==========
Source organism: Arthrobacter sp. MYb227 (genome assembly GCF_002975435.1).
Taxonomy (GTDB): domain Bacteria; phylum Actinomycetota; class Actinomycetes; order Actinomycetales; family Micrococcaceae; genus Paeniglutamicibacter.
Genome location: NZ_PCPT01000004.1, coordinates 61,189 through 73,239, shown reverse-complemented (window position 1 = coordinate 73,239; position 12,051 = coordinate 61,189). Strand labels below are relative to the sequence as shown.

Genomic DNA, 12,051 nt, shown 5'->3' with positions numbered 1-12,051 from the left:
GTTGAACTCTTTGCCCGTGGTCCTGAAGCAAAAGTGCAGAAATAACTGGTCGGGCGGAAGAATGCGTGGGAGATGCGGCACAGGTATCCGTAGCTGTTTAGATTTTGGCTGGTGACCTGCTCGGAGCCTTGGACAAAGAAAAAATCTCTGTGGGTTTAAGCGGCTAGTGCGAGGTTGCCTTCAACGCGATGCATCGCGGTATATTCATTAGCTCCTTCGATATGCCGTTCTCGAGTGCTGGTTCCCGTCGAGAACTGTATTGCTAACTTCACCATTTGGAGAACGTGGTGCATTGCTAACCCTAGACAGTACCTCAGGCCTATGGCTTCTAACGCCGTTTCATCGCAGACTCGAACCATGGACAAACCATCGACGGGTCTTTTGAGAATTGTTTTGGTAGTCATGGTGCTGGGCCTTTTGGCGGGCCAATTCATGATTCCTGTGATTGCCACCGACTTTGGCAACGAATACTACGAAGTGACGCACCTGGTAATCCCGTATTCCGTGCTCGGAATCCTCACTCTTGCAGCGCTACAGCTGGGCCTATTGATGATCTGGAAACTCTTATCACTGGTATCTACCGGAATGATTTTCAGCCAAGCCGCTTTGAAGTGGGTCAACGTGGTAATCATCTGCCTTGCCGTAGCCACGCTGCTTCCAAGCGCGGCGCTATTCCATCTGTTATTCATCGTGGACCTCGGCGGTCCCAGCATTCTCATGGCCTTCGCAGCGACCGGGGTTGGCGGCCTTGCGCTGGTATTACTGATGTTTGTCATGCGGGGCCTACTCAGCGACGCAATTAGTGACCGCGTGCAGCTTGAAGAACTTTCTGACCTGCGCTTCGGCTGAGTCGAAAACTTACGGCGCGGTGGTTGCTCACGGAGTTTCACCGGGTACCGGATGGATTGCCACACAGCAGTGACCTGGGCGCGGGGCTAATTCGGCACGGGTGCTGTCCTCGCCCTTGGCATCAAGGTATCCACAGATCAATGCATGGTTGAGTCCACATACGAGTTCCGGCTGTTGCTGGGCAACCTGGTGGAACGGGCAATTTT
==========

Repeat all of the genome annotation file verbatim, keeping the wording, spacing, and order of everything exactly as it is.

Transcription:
Source organism: Arthrobacter sp. MYb227 (genome assembly GCF_002975435.1).
Taxonomy (GTDB): domain Bacteria; phylum Actinomycetota; class Actinomycetes; order Actinomycetales; family Micrococcaceae; genus Paeniglutamicibacter.
Genome location: NZ_PCPT01000004.1, coordinates 61,189 through 73,239, shown reverse-complemented (window position 1 = coordinate 73,239; position 12,051 = coordinate 61,189). Strand labels below are relative to the sequence as shown.

Genomic DNA, 12,051 nt, shown 5'->3' with positions numbered 1-12,051 from the left:
GTTGAACTCTTTGCCCGTGGTCCTGAAGCAAAAGTGCAGAAATAACTGGTCGGGCGGAAGAATGCGTGGGAGATGCGGCACAGGTATCCGTAGCTGTTTAGATTTTGGCTGGTGACCTGCTCGGAGCCTTGGACAAAGAAAAAATCTCTGTGGGTTTAAGCGGCTAGTGCGAGGTTGCCTTCAACGCGATGCATCGCGGTATATTCATTAGCTCCTTCGATATGCCGTTCTCGAGTGCTGGTTCCCGTCGAGAACTGTATTGCTAACTTCACCATTTGGAGAACGTGGTGCATTGCTAACCCTAGACAGTACCTCAGGCCTATGGCTTCTAACGCCGTTTCATCGCAGACTCGAACCATGGACAAACCATCGACGGGTCTTTTGAGAATTGTTTTGGTAGTCATGGTGCTGGGCCTTTTGGCGGGCCAATTCATGATTCCTGTGATTGCCACCGACTTTGGCAACGAATACTACGAAGTGACGCACCTGGTAATCCCGTATTCCGTGCTCGGAATCCTCACTCTTGCAGCGCTACAGCTGGGCCTATTGATGATCTGGAAACTCTTATCACTGGTATCTACCGGAATGATTTTCAGCCAAGCCGCTTTGAAGTGGGTCAACGTGGTAATCATCTGCCTTGCCGTAGCCACGCTGCTTCCAAGCGCGGCGCTATTCCATCTGTTATTCATCGTGGACCTCGGCGGTCCCAGCATTCTCATGGCCTTCGCAGCGACCGGGGTTGGCGGCCTTGCGCTGGTATTACTGATGTTTGTCATGCGGGGCCTACTCAGCGACGCAATTAGTGACCGCGTGCAGCTTGAAGAACTTTCTGACCTGCGCTTCGGCTGAGTCGAAAACTTACGGCGCGGTGGTTGCTCACGGAGTTTCACCGGGTACCGGATGGATTGCCACACAGCAGTGACCTGGGCGCGGGGCTAATTCGGCACGGGTGCTGTCCTCGCCCTTGGCATCAAGGTATCCACAGATCAATGCATGGTTGAGTCCACATACGAGTTCCGGCTGTTGCTGGGCAACCTGGTGGAACGGGCAATTTT